Do you ever find yourself lost in a fog of sleep deprivation, dealing with a fussy baby and feeling trapped inside the house? Are you desperate for community, for people who understand? Have you lost sight of who you are as a person in the midst of motherhood? That all described me almost seven years ago. I was deep in the trenches of surviving early motherhood with a reflux baby who barely slept. I felt like I was a mere shell of the person I had once been. Then I joined a MOPS group. (MOPS is for Mothers of Preschoolers, that is, with kids from 0 to 6.)
‘Being a mother is learning about strengths you didn’t know you had and dealing with fears you never knew existed.’ – Linda Wooten
I would love to say that on joining MOPS I was magically given every solution I needed and suddenly had a perfect baby and completely joyous mothering experience, but that wouldn’t be real life. What I did find was a group of women who understood because they were walking the same journey of being a mother of young children. I found belonging. I found amazing people who would give me a break and look after my daughter. I found encouragement and listening ears. I found women with older children who were living proof that ‘this too shall pass’ and had wise words to share. I found community.
Beyond all of that, the greatest treasure I discovered at MOPS was me. I started to see glimpses of the person I had been. I reconnected with parts of my faith journey that had been smothered. I felt stirrings of old dreams and passions emerging. Motherhood had felt suffocating and all-consuming, if I’m honest. I could feel resentment creeping in at times. While returning to work part-time was a significant part of the process of re-finding myself, it was the opportunities in MOPS that unleashed a side of me that I thought had been long-buried. Through the speakers and conversations in that group I was encouraged and equipped to be brave.
‘Successful mothers are not the ones who never struggled, they are the ones that never gave up despite the struggle.’ Sharon Jaynes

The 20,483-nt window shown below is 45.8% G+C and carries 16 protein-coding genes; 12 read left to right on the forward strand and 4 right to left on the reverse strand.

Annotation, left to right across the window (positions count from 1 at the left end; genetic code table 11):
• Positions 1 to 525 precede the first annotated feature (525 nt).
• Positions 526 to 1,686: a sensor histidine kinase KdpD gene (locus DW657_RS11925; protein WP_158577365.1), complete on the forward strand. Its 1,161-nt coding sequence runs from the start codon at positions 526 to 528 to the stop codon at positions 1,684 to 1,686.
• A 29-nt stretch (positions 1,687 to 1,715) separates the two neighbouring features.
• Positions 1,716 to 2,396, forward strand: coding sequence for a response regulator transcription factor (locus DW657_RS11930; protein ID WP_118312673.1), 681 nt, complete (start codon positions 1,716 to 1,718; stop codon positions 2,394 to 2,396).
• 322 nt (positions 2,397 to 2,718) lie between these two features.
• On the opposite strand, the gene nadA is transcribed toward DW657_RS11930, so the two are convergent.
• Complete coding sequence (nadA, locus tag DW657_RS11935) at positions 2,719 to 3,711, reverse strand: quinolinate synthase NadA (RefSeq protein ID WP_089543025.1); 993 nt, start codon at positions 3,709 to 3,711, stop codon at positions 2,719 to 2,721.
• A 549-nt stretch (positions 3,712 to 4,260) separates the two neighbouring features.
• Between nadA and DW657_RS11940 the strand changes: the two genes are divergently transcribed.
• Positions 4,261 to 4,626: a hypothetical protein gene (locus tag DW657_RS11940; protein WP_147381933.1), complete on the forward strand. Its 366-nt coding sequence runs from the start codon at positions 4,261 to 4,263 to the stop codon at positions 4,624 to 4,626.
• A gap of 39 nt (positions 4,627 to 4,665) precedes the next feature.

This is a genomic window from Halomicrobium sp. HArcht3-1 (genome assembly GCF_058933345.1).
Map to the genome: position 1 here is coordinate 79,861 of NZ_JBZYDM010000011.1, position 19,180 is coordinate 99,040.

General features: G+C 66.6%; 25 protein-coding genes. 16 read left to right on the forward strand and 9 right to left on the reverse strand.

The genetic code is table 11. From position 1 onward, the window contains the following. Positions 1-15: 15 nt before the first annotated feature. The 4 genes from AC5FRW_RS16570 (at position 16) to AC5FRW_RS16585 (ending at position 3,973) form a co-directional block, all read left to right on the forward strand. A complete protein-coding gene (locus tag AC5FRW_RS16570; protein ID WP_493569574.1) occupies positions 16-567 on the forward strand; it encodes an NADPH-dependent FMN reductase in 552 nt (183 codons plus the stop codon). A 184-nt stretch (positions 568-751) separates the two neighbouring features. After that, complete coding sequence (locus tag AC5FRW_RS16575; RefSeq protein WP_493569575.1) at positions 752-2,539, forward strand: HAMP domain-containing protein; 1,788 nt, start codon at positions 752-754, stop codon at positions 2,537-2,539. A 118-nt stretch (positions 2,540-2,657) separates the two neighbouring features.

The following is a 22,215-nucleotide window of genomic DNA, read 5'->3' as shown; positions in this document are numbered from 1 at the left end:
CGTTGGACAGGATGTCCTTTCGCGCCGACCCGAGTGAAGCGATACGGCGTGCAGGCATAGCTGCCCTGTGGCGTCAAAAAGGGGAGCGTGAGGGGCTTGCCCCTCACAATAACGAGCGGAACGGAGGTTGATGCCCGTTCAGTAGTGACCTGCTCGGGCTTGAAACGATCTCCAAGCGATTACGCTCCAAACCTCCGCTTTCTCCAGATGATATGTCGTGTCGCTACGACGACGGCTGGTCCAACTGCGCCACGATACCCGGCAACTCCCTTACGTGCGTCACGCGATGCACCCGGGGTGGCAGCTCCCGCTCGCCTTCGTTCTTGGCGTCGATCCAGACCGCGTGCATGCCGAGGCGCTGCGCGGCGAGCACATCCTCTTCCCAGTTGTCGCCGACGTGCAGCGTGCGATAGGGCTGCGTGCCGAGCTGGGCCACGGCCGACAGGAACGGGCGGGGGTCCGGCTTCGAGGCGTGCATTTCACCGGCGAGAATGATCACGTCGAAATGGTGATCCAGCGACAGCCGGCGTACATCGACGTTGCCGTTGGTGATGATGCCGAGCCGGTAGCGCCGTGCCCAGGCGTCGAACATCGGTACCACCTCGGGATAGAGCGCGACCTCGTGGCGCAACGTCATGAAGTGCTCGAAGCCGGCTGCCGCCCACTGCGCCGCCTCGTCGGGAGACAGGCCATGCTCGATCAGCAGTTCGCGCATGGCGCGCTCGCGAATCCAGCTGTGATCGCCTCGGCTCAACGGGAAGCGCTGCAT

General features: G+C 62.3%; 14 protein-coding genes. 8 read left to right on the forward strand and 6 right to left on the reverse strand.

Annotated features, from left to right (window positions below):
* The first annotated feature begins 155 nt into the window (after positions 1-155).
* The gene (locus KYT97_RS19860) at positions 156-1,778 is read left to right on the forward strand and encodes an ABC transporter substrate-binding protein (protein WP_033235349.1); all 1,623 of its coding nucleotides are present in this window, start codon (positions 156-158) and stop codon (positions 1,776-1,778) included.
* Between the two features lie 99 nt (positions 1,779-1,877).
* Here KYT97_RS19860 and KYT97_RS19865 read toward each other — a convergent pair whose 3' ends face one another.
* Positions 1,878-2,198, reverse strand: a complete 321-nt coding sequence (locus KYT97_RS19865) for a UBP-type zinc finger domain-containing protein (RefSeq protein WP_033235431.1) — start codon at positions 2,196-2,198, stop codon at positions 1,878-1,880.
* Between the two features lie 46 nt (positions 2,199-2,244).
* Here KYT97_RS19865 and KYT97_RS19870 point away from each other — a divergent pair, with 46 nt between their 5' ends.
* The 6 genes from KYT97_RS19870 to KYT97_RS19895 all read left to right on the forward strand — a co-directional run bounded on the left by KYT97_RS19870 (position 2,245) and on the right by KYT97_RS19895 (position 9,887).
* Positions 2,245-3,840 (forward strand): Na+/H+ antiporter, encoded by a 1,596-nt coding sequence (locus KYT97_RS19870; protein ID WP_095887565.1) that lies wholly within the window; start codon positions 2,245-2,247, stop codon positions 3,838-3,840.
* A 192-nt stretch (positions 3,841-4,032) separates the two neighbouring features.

I was able to join the team that worked together to run our local MOPS group. I was able to develop leadership skills that I wasn’t sure I even had. I found an even greater depth of community working side by side with this incredible bunch of passionate women. Opportunities to get more involved opened up and each step forward stretched my capacity and skills, expanding them beyond anything I had imagined. I would not be the person I am today without the support, training and opportunities in MOPS.
Do you want to know the reason why finding myself and developing these skills has been so important to me? My daughter. I want her to be a strong woman who knows her own strengths, who is brave, who pursues all that she is capable of being. Wanting that for her pushes me to keep going on my own journey. I cannot teach and guide her where I haven’t walked myself. The parenting gold I have found at MOPS has been amazing. The opportunity to be an authentic, flawed-but-in-progress example for my daughter is precious beyond words. The nature of working in teams means it is not only my example that I get to show her, but the example of the amazing women in MOPS with me.
The heart of MOPS that I have experienced and loved is:
- to welcome in all mums of young children
- to build community
- to develop our motherhood without the mum-shaming, judgement and drama of some spaces
- to equip us as women to be all that we have been created to be
- to grow women as leaders in our communities and areas of influence
- to invite us to take steps forward in our journeys of faith
I am no longer in a local group but I happily give of my time to invest back into this organisation. I honestly do not know where I would be without MOPS. It was my sanity saver, my community, my safe space. My desire is for more women to discover this hope and belonging for themselves. I love seeing our tribe growing across Australia (and even into New Zealand and Vietnam). We are a sisterhood of mums raising the next generation side by side.
If you would like to find out more about MOPS
To find a group near you or find out how your church can start its own MOPS group, visit the website http://mops.org.au/
Jodi Koepke is mum to an amazing seven-year-old (who is worth every moment of sleep deprivation and tough times). She has the privilege of serving MOPS Australia as Field Manager. When not working for MOPS or for Alta-1 College, you can find her writing and pursuing ways to encourage and support those she connects with. Read more over on http://www.jokoepke.com/.